Theme 2: Audience addresses and performances; authenticity and sociability in media talk.
Theme 3: Representation of social identities and social relations in text and talk.
Theme 4: Voices and dialogues; footing, entitlement, authority and recontextualization.
Theme 5: Knowledge claims and the construction of factuality in news discourse.
Theme 6: Multimodal discourse analysis
Theme 7: Media discourses as sites of social differences, dominance and power struggle.
The themes are all discussed with a focus on two general aspects of discourse studies:
(1) How text and talk are designed. This includes the construction of narratives and macro structures, lexical and grammatical choices, design of sentences and utterances, metaphors, implied meanings, multimodal recourses, etc.
(2) The interrelationships between text/talk and contexts. Context is understood on different levels including text in relation to co-text; utterances in relation to previous turns of talk; intertextuality, genres and frames; participation frameworks; institutional norms and identities; socio cultural and historical contexts.
Students who choose to read the course for 15 credits also conduct an in-depth analysis related to one of the themes and presented in an extended essay. This part of the course will be supervised individually and in groups.
Ekström, Mats and Tolson, Andrew (2013) Media Talk and Political Elections in Europe and America. London: Palgrave. (200 pages)
Kress, Gunther (2009) Multimodality: A Social Semiotic Approach to Contemporary Communication. London: Routledge. (200 pages)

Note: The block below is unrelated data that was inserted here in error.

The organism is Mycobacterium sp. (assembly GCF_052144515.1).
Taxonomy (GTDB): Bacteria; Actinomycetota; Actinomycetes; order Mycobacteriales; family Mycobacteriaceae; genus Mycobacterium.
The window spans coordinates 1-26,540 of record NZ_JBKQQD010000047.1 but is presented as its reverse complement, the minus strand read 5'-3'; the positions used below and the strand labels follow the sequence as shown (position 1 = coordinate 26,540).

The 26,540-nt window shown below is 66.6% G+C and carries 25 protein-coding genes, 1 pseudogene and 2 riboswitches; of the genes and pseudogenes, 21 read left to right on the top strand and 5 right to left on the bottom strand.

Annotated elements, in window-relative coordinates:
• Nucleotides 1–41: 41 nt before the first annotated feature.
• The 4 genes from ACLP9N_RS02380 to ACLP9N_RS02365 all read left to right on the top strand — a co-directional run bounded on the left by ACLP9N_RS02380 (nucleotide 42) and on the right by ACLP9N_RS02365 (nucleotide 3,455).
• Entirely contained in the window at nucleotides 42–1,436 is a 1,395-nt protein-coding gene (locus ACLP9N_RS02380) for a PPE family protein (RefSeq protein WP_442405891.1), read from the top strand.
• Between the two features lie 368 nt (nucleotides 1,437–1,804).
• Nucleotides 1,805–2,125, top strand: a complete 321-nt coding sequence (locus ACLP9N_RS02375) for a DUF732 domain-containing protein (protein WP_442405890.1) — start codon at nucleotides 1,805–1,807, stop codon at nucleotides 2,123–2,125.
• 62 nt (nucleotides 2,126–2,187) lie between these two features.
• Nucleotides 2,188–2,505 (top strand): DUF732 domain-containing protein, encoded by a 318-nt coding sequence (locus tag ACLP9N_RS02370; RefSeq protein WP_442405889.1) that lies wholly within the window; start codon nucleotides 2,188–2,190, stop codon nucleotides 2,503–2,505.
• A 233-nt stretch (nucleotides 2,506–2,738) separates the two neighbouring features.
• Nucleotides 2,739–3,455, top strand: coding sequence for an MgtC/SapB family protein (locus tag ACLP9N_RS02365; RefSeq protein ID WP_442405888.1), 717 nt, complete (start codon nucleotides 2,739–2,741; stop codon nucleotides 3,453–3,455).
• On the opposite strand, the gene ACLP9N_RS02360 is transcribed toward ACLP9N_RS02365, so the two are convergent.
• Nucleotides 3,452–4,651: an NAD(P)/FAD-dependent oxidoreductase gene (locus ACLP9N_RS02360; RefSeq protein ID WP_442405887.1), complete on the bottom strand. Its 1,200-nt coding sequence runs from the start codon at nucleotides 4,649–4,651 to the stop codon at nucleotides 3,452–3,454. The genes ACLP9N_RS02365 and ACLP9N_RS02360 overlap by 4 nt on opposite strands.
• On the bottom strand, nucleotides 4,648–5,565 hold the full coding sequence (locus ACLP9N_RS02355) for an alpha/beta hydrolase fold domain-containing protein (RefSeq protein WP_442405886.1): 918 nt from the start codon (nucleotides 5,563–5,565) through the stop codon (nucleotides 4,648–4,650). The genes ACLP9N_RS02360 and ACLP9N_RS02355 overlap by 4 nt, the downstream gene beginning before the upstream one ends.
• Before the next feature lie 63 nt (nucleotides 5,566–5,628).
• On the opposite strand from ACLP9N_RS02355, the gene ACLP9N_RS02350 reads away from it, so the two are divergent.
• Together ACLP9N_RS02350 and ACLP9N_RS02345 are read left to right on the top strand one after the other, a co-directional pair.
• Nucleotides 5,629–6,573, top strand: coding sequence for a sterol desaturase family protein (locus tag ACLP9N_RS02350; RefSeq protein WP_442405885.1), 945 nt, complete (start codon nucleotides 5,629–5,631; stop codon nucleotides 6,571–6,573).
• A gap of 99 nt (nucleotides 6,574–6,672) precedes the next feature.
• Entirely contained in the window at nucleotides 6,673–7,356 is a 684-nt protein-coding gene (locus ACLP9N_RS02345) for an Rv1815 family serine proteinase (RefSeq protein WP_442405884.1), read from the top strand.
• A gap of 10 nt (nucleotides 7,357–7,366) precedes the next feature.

Krzyzanowski, Michal 2010 The Discursive Construction of European Identities. Frankfurt am Main: Peter Lang (Chapter 2: Dimensions of Analysis, pp. 67-91).
Machin, D. (2013) What is multimodal critical discourse studies? Critical Discourse Studies, 10(4), 347–355.
Talbot, Mary (2007) Media Discourse: Representation and Interaction. Edinburgh: Edinburgh University Press. (130 pages)
Hutchby, Ian (2006) Media Talk: Conversation Analysis and the Study of Broadcasting. Maidenhead: The Open University Press. (150 pages)
Wodak, Ruth and Meyer, M (2009) (eds.) Methods of Critical Discourse Analysis. London: Sage.
Woofitt, Robin (2005) Conversation Analysis and Discourse Analysis: A Comparative and Critical Introduction. London: Sage. (200 pages)
A selection of articles (approximately 200 pages)
The course is examined through active participation in seminars and presentations (oral and written) of exercises related to the different themes of the course. For 15 credits the students are also assessed through a written assignment where the students present a more extensive in-depth analysis focusing on one of the themes. Students who do not pass the examination are entitled to be examined a second time. Students who have failed an exam twice have the right to change the examiner. A written request should be sent to the Director of Studies.
8. Grading scale
Exams are graded on a three point scale; Pass with a distinction (VG), Pass (G), Fail (U).
9. Course evaluation
The course will be evaluated by students each time it has been given.
The course is led by a local coordinator and teacher from JMG with high competence and research experiences in Discourse analysis. Guest lecturer will participate on specific topics.